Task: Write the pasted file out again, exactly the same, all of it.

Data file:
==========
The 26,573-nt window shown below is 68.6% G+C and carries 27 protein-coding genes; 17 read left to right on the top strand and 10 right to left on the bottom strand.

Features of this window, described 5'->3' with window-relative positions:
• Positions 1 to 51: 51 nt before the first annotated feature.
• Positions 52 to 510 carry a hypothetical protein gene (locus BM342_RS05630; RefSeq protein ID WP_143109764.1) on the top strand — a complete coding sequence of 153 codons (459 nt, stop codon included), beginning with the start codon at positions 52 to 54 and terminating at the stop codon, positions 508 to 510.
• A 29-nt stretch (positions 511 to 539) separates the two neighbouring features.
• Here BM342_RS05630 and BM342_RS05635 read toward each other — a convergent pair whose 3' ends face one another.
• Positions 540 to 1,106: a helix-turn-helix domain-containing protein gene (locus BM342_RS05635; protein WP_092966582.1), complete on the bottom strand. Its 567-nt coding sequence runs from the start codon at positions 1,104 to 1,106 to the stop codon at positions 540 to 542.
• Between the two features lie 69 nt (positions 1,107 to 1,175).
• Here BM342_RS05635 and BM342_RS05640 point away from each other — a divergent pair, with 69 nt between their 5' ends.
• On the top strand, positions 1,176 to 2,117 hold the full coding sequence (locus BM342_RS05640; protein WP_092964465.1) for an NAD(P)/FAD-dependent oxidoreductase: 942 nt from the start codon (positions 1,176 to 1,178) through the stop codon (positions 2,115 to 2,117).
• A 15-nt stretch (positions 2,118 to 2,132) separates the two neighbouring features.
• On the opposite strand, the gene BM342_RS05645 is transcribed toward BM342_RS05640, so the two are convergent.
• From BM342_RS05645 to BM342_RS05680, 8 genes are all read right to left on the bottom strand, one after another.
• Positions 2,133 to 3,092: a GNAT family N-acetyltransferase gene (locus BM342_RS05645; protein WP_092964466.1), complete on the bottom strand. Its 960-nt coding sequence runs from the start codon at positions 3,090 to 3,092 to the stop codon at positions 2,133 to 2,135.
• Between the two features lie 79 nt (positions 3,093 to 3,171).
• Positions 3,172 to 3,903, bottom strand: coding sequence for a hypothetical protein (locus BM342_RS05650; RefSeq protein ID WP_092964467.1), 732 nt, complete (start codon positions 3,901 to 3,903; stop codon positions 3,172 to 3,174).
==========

The 26,573-nt window shown below is 68.6% G+C and carries 27 protein-coding genes; 17 read left to right on the top strand and 10 right to left on the bottom strand.

Features of this window, described 5'->3' with window-relative positions:
• Positions 1 to 51: 51 nt before the first annotated feature.
• Positions 52 to 510 carry a hypothetical protein gene (locus BM342_RS05630; RefSeq protein ID WP_143109764.1) on the top strand — a complete coding sequence of 153 codons (459 nt, stop codon included), beginning with the start codon at positions 52 to 54 and terminating at the stop codon, positions 508 to 510.
• A 29-nt stretch (positions 511 to 539) separates the two neighbouring features.
• Here BM342_RS05630 and BM342_RS05635 read toward each other — a convergent pair whose 3' ends face one another.
• Positions 540 to 1,106: a helix-turn-helix domain-containing protein gene (locus BM342_RS05635; protein WP_092966582.1), complete on the bottom strand. Its 567-nt coding sequence runs from the start codon at positions 1,104 to 1,106 to the stop codon at positions 540 to 542.
• Between the two features lie 69 nt (positions 1,107 to 1,175).
• Here BM342_RS05635 and BM342_RS05640 point away from each other — a divergent pair, with 69 nt between their 5' ends.
• On the top strand, positions 1,176 to 2,117 hold the full coding sequence (locus BM342_RS05640; protein WP_092964465.1) for an NAD(P)/FAD-dependent oxidoreductase: 942 nt from the start codon (positions 1,176 to 1,178) through the stop codon (positions 2,115 to 2,117).
• A 15-nt stretch (positions 2,118 to 2,132) separates the two neighbouring features.
• On the opposite strand, the gene BM342_RS05645 is transcribed toward BM342_RS05640, so the two are convergent.
• From BM342_RS05645 to BM342_RS05680, 8 genes are all read right to left on the bottom strand, one after another.
• Positions 2,133 to 3,092: a GNAT family N-acetyltransferase gene (locus BM342_RS05645; protein WP_092964466.1), complete on the bottom strand. Its 960-nt coding sequence runs from the start codon at positions 3,090 to 3,092 to the stop codon at positions 2,133 to 2,135.
• Between the two features lie 79 nt (positions 3,093 to 3,171).
• Positions 3,172 to 3,903, bottom strand: coding sequence for a hypothetical protein (locus BM342_RS05650; RefSeq protein ID WP_092964467.1), 732 nt, complete (start codon positions 3,901 to 3,903; stop codon positions 3,172 to 3,174).